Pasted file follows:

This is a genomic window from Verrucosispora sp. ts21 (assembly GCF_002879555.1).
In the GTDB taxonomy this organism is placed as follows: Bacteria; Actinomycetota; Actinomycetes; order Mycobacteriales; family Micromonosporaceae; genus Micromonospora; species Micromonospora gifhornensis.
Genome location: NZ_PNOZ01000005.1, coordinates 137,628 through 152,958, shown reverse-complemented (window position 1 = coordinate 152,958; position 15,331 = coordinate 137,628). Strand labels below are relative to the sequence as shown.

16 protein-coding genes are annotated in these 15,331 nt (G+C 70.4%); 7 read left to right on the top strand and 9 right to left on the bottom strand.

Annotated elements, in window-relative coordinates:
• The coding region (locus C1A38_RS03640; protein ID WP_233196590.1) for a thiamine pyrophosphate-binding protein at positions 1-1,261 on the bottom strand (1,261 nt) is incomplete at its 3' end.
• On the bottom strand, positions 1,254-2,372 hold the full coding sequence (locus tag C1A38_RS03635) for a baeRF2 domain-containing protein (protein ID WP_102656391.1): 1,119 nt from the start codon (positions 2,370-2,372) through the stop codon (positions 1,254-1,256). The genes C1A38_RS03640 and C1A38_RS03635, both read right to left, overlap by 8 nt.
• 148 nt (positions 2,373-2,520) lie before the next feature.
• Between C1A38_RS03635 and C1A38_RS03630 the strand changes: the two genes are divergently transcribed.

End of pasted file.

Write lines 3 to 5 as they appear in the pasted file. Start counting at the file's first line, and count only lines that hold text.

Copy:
Genome location: NZ_PNOZ01000005.1, coordinates 137,628 through 152,958, shown reverse-complemented (window position 1 = coordinate 152,958; position 15,331 = coordinate 137,628). Strand labels below are relative to the sequence as shown.

16 protein-coding genes are annotated in these 15,331 nt (G+C 70.4%); 7 read left to right on the top strand and 9 right to left on the bottom strand.

Annotated elements, in window-relative coordinates: